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From: Michael Andre-Driussi <mantis@sirius.com>
Subject: (urth) preliminary notes for PEACE
Date: Tue, 17 Oct 2000 13:54:15 

Let's see, now where was I . . . ?

(I first tried to send this on Sep. 28th; since then I've been chatting a
bit with Dan'l Danehy-Oakes, mostly about the frametale [in AD 2277; so
yes, Alex, we've been thinking along the lines you have], and Roy Lackey,
mostly about the historical timeline from 1904 to 1975 or so.  All of which
should soon be showing up around here.)

A few important touchstones for my view of PEACE.

Obviously this is a book about books, and we could list all of the books
mentioned, alluded to, read from, et cetera.  But I would like to mention
only a few:

only for the way that characters all tell stories, but how their stories
are nested within one another, and how their stories often play off one
another.  This is a hugh part of PEACE, and then there are the little
details, like the Persian Room in the memory mansion, and the
story-fragment of "ben Yahya and the marid," which is quite important.

Fairy Tales collected by Andrew Lang: the smorgasbord approach, with
stories from all sorts of different cultures, yet all having that quirky
"fairy tale logic" which darts here and there.  (I've been reading fairy
tales lately, and wow, are they wild and savage!)

SLAUGHTERHOUSE FIVE by Kurt Vonnegut: the "unstuck in time" idea; the
blurring of memory and active re-enactment, of fact and fantasy.  The first
time I read PEACE I thought of it as S5 crossed with Faulkner--I didn't
ever really grasp that Den might be dead; and in fact, while I recognize
all the "grave tree" pointers, having just re-read the novel I find myself
questioning the whole "Dead Den" aspect anew: in this context, what is
"dead," anyway?  (More on this, whenever I talk about the frametale and the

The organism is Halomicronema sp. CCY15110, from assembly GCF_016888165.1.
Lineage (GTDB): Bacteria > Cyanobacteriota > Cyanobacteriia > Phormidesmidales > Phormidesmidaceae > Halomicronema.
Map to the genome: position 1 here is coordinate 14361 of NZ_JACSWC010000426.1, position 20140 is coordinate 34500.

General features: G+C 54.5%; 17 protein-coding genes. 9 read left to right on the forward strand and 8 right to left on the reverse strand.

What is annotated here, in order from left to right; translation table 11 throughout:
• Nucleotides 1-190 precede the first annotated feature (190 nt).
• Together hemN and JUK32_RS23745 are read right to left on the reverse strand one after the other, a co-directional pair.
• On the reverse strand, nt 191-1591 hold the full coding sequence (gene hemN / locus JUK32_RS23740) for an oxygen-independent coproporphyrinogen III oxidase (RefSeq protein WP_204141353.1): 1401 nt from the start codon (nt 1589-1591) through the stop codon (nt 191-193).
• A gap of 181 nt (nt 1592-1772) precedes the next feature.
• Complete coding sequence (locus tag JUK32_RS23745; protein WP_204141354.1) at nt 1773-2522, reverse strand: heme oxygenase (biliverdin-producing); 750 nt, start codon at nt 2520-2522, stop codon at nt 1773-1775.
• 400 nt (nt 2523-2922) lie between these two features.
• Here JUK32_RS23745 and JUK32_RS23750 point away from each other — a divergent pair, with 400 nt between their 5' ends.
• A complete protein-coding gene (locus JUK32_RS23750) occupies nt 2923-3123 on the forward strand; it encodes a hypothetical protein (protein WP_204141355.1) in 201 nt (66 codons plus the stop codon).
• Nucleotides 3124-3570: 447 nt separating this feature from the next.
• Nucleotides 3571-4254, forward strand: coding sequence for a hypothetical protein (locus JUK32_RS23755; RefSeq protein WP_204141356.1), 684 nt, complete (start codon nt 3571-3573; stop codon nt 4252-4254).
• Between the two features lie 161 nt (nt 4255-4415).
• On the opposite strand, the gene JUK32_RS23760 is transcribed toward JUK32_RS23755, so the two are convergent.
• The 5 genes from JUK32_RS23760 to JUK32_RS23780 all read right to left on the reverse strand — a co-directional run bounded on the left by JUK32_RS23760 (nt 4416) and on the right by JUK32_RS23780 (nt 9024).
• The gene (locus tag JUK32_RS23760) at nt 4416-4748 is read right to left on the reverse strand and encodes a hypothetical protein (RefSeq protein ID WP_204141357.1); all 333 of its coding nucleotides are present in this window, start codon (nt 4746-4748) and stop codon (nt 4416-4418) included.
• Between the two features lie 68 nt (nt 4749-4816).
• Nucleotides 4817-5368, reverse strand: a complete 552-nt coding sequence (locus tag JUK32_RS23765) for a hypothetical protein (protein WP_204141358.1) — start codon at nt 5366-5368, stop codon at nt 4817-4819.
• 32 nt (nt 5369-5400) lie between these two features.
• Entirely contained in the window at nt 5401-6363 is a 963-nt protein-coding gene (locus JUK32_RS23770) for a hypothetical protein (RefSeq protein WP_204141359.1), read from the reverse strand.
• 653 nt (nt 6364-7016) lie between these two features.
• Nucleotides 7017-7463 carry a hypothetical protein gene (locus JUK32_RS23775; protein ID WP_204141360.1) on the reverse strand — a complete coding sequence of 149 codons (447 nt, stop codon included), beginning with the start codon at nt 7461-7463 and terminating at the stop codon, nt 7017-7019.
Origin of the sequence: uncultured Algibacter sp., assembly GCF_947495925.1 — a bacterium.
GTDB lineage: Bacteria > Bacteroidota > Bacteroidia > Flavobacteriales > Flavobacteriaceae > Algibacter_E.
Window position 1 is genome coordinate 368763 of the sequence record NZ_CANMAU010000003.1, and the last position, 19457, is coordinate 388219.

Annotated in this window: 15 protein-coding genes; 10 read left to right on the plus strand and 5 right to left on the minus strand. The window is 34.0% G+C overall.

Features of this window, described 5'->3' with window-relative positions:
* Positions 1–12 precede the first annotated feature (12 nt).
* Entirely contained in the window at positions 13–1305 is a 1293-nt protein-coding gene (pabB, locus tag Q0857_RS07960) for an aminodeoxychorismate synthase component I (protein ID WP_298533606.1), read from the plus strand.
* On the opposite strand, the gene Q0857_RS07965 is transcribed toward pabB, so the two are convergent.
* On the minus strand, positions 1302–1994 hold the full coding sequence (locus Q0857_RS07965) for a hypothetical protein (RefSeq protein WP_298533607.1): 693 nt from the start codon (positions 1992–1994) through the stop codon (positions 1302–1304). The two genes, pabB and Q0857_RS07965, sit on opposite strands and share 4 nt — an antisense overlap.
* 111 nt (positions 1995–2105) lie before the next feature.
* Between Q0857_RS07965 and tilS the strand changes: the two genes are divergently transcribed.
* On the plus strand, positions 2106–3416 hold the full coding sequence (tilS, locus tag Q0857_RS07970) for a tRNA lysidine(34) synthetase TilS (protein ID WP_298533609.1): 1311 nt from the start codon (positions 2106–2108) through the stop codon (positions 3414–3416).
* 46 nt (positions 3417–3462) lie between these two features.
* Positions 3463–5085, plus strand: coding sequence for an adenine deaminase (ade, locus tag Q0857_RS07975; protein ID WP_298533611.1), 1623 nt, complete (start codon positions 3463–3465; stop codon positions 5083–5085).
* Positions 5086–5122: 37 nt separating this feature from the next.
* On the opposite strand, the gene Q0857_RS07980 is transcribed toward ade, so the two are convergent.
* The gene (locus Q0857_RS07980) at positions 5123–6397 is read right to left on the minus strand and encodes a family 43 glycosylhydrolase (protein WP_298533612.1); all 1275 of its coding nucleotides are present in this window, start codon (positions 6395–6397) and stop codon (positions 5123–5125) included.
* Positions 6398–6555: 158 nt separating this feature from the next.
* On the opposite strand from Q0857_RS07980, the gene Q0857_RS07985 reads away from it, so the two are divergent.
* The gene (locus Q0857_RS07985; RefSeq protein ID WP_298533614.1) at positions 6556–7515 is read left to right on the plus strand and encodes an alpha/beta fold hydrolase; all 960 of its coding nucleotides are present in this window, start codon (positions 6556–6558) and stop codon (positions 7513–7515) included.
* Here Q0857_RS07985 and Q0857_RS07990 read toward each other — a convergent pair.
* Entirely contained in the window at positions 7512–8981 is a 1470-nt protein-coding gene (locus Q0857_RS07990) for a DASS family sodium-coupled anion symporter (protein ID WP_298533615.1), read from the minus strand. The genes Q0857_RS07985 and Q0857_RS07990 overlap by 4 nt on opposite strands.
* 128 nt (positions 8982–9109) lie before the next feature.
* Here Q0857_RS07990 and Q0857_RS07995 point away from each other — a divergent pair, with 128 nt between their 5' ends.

house of the ax.)

Enough of that for now.  On to another touchstone.

Julius Smart is called by Den the central character of the book; the
section devoted to him is titled "The Alchemist," and Smart tells part of
the tale of Mr. Tilly, who had the power to transform ordinary people into
circus freaks (the conclusion of this tale is supplied by the banker,
Stewart Blaine, in section four).  Smart later develops the method of
transforming potatoes into a pseudo-citrus beverage that makes him
unbelievably rich (gold).  How large a part does "alchemy" play in the
novel?  (Also note: the section is physically central to the novel, so
there is no doubt that Den is having his little pun.)

This is what I told to Dan'l Danehy-Oakes:

>"Alchemy: . . . It was essentially a symbolic process involving the
>endeavour to make gold, regarded as the symbol of illumination and
>salvation. The four stages of the process were signified by different
>colours, as follows" (Cirlot, THE DICTIONARY OF SYMBOLS, hereafter in
>table form)
>1) Black (guilt, origin, latent forces)
>2) White (minor work, first transmutation, quicksilver)
>3) Red (sulphur, passion)
>4) Gold

Just looking at this sequence brought to mind the five sections of the novel:

1) "Alden Dennis Weer"--which is shaped by the injury of Bobby Black.
2) "Olivia"--which is about the courtship of Olivia, shaped by the white egg.
3) "The Alchemist"--which is about Julius Smart and involves murderous
4) "Gold"--which is about the Gold family, and the buried gold.
5) "The President"--which is about Den as president.

So then I continued:

>Well "Black" at the guilty beginning (Bobby), and "Gold" at the fourth
>step (Lou), that looks like a pretty close fit at least at those two
>If it holds out, then maybe the fifth stage is the assaying of the gold;
>that is, the looking back on the whole thing from the ghostly point of
>view.  In his own way, Den the President is a result of a process, like
>the Philosopher King who was to be produced by Plato's _Republic_, and
>like Severian the Great by his education in the world: and we come to see
>that he is a false one (the gold is fake).
>To be fair, there are other systems of dividing the alchemical process
>that use seven stages and non-color descriptions.  But because of the
>Black/Gold congruence I have been haunted by this four stage, four color
>one for some time now, without carrying the investigation any further.


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